After you arrive for your appointment, you will be escorted to a procedure room, where you will be asked to change into a patient gown. You should remove all jewelry and other removable items such as glasses, dentures, and hearing aids. Women should always inform their technologist if there is any possibility of pregnancy.
A nurse will first insert an intravenous (IV) line into a vein in your arm in order to administer an iodine-based contrast agent. Radiology Ltd. uses only non-ionic contrast agents (the safest kind), but with all contrast agents there is always the potential for allergic reaction. Be sure to tell your technologist if you have experienced a reaction to CT contrast in the past. You may also be given a beta-blocker medication through the same IV line or orally to help slow your heart rate in order to improve image quality. Nitroglycerin, which will dilate your coronary arteries for better visualization, may also be administered as a tablet or spray underneath your tongue.
During the exam you will lie on a table that moves into the doughnut-shaped scanner. Electrodes (small metal discs) will be attached to your chest and to an electrocardiograph (ECG) machine, which makes it possible to obtain the CT images when the heart is not actively contracting. You may be asked to raise your arms over your head for the duration of the exam to improve image quality, and you may also be asked to hold your breath during scanning. Your technologist will watch you through an observation window and will be able to communicate with you at all times. CT scans are non-invasive and painless, though you will hear humming, buzzing, or clicking sounds as the CT machine moves to position you. It is very important to follow all instructions and remain extremely still during scanning in order to obtain clear images. When the examination is completed, you will be asked to wait for the technologist to verify that the images are of high enough quality for accurate interpretation. The scan usually takes about 10-15 minutes if the heart rate is slow and steady, but please allow 2 1/2 hours for pre-procedure preparations and post-procedure observation.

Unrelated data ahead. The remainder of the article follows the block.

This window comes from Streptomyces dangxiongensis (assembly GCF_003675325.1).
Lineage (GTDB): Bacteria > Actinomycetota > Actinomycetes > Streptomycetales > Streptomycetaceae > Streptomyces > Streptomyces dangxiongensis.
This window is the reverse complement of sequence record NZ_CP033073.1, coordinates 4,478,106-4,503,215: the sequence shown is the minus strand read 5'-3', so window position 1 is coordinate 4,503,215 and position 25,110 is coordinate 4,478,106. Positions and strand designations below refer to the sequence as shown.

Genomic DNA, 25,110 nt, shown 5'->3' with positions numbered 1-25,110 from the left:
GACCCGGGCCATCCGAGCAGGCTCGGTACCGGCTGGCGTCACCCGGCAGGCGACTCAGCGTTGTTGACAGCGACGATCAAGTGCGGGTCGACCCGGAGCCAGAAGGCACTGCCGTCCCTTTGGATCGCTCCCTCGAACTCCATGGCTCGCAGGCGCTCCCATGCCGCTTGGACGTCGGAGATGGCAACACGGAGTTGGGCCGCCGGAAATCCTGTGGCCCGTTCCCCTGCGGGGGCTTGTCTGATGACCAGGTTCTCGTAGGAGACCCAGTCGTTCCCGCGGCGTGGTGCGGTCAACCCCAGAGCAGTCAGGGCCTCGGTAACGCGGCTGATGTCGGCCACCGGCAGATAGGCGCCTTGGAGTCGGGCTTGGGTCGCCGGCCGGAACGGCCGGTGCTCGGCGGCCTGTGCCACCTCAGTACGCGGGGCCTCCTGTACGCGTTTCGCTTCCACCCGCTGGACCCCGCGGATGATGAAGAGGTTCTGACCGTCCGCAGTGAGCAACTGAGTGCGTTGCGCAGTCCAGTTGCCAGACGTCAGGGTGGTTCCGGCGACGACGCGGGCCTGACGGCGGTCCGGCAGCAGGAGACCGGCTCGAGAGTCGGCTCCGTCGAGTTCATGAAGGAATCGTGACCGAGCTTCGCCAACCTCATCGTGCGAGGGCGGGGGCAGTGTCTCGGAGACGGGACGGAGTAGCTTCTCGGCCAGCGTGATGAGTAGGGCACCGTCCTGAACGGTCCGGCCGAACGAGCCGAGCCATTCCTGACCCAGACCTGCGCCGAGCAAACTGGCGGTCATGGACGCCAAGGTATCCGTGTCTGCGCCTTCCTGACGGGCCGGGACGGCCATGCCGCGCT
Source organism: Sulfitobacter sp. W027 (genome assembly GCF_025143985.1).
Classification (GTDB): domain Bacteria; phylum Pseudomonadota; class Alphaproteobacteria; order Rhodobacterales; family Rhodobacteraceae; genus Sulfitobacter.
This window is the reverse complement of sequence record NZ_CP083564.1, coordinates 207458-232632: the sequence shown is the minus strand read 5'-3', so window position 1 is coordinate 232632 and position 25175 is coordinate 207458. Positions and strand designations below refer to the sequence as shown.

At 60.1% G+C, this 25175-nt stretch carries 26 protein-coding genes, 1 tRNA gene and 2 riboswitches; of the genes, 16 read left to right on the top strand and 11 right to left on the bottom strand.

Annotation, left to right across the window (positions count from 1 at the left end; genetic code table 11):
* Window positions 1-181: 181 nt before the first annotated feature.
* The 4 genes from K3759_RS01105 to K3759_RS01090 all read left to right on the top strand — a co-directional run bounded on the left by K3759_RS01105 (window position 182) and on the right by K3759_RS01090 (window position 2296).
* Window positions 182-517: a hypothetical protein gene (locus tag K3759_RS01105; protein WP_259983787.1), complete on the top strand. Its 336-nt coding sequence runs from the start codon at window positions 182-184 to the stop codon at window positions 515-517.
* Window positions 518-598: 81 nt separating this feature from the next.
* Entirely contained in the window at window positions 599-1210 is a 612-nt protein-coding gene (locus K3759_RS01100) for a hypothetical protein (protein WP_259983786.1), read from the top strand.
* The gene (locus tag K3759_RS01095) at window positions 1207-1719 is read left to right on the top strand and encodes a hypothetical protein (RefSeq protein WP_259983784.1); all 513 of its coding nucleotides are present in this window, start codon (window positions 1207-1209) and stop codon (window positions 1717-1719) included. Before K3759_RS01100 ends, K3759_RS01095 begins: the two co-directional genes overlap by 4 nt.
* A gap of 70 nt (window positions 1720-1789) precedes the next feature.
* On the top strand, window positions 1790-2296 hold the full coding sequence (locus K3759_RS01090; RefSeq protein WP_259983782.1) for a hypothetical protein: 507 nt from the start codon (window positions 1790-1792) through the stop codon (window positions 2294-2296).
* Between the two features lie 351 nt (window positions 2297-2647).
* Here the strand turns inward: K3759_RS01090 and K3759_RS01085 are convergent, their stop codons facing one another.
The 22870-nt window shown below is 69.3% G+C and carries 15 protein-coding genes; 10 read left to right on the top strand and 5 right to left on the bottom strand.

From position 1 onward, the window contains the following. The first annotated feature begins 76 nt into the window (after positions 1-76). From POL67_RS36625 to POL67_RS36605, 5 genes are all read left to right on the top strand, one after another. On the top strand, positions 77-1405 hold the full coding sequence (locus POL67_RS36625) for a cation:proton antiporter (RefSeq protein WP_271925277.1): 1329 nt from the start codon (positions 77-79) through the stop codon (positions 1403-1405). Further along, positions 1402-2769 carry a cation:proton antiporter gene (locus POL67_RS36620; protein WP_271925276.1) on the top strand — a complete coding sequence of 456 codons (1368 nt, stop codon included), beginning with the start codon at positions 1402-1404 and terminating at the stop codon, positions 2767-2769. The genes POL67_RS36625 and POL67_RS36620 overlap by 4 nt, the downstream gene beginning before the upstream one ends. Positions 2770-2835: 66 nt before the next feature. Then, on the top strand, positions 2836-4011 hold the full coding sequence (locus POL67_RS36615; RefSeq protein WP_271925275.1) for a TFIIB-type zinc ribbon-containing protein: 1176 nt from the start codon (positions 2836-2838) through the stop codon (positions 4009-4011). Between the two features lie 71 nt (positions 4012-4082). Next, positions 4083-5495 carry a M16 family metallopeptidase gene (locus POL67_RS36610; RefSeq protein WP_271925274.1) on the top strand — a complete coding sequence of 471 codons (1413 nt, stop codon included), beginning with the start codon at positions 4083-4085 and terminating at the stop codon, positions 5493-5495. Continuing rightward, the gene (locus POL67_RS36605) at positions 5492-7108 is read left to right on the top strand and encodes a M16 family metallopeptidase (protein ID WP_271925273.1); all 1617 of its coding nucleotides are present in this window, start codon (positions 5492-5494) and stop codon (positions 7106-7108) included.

The beta-blocker medication given to slow the heart rate can cause some patients to feel dizzy when they stand suddenly after the procedure due to a lowering of blood pressure. Because of this, you will be asked to sit up slowly on the table prior to standing. The dizziness is typically mild and occurs rarely. You may also have your blood pressure taken before, during, and following the examination if medications are given.
After the scan has been completed, you will be able to return to your normal activities and your usual diet unless otherwise instructed.
For your safety and the protection of others, we do not allow anyone other than patients in our exam rooms.